European markets close in red after poor trading in Asia

The FTSE 100 ended the day down 41.65 points, or 0.55%, at 7,576.66 points.

Henry Saker-Clark
Tuesday 12 April 2022 17:25
A man walks past a bank’s electronic board showing the Hong Kong share index at Hong Kong Stock Exchange. (AP Photo/Vincent Yu)
A man walks past a bank’s electronic board showing the Hong Kong share index at Hong Kong Stock Exchange. (AP Photo/Vincent Yu)

London’s markets finished lower on Tuesday after shaky Asian markets, driven by warnings over the economic impact of Chinese lockdowns, got trading off to a downbeat start.

Sentiment steadily improved but was not enough for a complete u-turn in performance as European banks finished broadly lower.

The FTSE 100 ended the day down 41.65 points, or 0.55%, at 7,576.66 points.

Chris Beauchamp, market analyst at IG, said: “Led by AstraZeneca and Rolls-Royce, the FTSE 100 is declining for a second consecutive day, for the first time in a month.

“The bounce from the March lows has carried the index back to the February highs, but a short-term pause now looks likely.

“But even so, with inflation carrying prices higher and yields still moving up in the months to come, the index seems well-placed for further gains that will take it to new highs for the year.”

Wall Street traders were in positive spirits at the start of US trading as the inflation reading of 8.5% for last month represented a significant rise but was below what some analysts feared.

The rally in the US markets after recent losses helped reduce falls across Europe, including in London, but still was not enough to bring any markets back into the green.

A poor session for Deutsche Bank helped keep the main German index in negative territory.

The Cac was down 0.28% and the German Dax decreased 0.48% by the end of the session.

Meanwhile, the pound continued its recent poor spell to drop by 0.02% against the dollar to 1.303, but rose 0.13% against the euro to 1.200.

In company news, EasyJet saw shares take flight after it told shareholders it expects to operate “near” pre-pandemic levels of flying this summer.

It operated at 80% of 2019 capacity in the first three months of this year, the company reported.

Shares closed 9.8p higher at 552.4p after it confirmed it expects to make a loss before tax in the range of £535 million to £565 million for the six months to the end of March.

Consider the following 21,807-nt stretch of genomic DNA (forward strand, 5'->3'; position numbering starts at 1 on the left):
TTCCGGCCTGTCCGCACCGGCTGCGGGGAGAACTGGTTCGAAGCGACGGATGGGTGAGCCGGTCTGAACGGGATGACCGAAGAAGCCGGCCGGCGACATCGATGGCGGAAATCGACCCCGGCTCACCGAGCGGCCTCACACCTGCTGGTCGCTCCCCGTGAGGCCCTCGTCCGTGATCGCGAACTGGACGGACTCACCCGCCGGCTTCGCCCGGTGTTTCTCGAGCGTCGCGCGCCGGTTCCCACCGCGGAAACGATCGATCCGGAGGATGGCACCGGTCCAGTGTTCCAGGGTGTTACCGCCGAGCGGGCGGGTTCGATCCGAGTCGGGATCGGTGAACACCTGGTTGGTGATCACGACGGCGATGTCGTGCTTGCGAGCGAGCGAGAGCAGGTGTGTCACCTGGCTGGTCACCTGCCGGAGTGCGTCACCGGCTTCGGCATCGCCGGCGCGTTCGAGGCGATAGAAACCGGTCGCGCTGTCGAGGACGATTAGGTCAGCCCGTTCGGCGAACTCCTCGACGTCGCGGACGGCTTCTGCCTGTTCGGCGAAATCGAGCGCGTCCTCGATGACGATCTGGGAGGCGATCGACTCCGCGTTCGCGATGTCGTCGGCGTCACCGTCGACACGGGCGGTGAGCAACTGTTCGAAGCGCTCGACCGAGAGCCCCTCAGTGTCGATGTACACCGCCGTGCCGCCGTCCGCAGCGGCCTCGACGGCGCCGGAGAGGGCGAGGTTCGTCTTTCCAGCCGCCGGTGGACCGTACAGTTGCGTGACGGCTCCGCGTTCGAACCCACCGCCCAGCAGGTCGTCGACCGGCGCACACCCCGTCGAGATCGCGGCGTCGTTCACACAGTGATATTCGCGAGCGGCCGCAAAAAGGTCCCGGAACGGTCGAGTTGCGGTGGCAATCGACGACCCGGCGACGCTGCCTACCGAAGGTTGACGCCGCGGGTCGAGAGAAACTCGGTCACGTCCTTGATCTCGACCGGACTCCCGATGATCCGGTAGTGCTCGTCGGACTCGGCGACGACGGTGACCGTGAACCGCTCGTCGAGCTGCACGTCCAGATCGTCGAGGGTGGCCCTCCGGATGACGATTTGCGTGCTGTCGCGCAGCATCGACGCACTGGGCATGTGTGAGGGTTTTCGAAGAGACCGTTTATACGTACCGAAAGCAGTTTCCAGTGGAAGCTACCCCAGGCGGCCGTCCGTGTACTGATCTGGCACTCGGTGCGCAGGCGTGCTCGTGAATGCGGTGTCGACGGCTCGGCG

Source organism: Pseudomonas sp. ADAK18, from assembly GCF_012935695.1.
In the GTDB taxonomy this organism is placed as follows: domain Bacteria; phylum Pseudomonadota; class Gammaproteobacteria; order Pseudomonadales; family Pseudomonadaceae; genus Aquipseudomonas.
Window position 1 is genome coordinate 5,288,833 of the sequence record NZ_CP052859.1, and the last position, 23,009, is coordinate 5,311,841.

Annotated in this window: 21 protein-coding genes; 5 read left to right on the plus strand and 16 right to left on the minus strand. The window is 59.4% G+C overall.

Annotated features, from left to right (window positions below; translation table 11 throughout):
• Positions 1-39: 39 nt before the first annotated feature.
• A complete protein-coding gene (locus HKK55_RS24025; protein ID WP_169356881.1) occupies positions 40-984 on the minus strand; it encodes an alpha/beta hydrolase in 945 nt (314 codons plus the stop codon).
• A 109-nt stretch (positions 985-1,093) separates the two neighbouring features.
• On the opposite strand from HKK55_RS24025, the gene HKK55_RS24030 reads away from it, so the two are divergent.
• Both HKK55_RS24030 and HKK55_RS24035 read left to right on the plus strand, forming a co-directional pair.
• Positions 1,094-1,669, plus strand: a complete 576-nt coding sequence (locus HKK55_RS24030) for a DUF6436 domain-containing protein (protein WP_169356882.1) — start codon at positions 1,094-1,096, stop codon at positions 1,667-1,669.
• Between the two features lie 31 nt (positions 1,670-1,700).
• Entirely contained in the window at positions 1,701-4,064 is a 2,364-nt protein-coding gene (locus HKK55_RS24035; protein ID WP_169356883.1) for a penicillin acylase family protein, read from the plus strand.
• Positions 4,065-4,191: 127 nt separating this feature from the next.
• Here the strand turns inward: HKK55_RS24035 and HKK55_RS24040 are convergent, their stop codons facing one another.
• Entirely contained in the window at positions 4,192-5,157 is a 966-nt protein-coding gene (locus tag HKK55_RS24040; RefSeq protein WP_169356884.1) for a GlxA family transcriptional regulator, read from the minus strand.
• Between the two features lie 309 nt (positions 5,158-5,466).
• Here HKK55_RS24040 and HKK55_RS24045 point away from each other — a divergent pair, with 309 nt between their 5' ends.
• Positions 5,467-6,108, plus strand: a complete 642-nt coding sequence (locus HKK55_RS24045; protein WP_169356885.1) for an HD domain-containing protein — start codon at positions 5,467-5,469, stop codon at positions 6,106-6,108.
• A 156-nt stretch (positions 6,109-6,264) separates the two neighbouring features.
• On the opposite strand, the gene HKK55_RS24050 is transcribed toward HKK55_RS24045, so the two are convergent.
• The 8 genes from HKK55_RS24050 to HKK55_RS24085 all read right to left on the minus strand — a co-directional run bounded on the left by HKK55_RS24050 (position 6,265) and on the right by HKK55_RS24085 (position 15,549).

Asos also made gains despite posting a £15.8 million pre-tax loss for the six months to the end of February.

Investors were nonetheless optimistic after bosses said they were hopeful that sales growth will accelerate this year, highlighting improvements in stock levels.

Shares finished 74p higher at 1,612p on Tuesday.

Deliveroo shares drifted after it confirmed that customers were spending less per order although transaction values for the latest quarter were still 11% higher year-on-year.

The takeaway delivery specialist saw shares decline 1.2p to 108.25p.

The price of oil had a strong rebound after slipping to a three-week low on Monday.

Brent crude increased by 6.9% to 105.28 US dollars per barrel when the London markets closed.

The biggest risers on the FTSE 100 were Endeavour Mining, up 79p to 2,064p, Airtel Africa, up 3.6p to 147.8p, BP, up 9.3p to 395.95p, Fresnillo, up 18p to 799.8p, and JD Sports, up 3.15p to 336.6p.

The biggest fallers on the FTSE 100 were Rolls-Royce, down 5p to 89.79p, Land Securities, down 36p to 750p, Ocado, down 54p to 1,184.5p, British Land, down 21p to 512.2p, and AstraZeneca, down 354p to 10,504p.

Register for free to continue reading

Registration is a free and easy way to support our truly independent journalism

By registering, you will also enjoy limited access to Premium articles, exclusive newsletters, commenting, and virtual events with our leading journalists

Please enter a valid email
Please enter a valid email
Must be at least 6 characters, include an upper and lower case character and a number
Must be at least 6 characters, include an upper and lower case character and a number
Must be at least 6 characters, include an upper and lower case character and a number
Please enter your first name
Special characters aren’t allowed
Please enter a name between 1 and 40 characters
Please enter your last name
Special characters aren’t allowed
Please enter a name between 1 and 40 characters
You must be over 18 years old to register
You must be over 18 years old to register
Opt-out-policy
You can opt-out at any time by signing in to your account to manage your preferences. Each email has a link to unsubscribe.

By clicking ‘Create my account’ you confirm that your data has been entered correctly and you have read and agree to our Terms of use, Cookie policy and Privacy notice.

This site is protected by reCAPTCHA and the Google Privacy policy and Terms of service apply.

Already have an account? sign in

By clicking ‘Register’ you confirm that your data has been entered correctly and you have read and agree to our Terms of use, Cookie policy and Privacy notice.

This site is protected by reCAPTCHA and the Google Privacy policy and Terms of service apply.

Register for free to continue reading

Registration is a free and easy way to support our truly independent journalism

By registering, you will also enjoy limited access to Premium articles, exclusive newsletters, commenting, and virtual events with our leading journalists

Already have an account? sign in

By clicking ‘Register’ you confirm that your data has been entered correctly and you have read and agree to our Terms of use, Cookie policy and Privacy notice.

This site is protected by reCAPTCHA and the Google Privacy policy and Terms of service apply.

Thank you for registering

Please refresh the page or navigate to another page on the site to be automatically logged inPlease refresh your browser to be logged in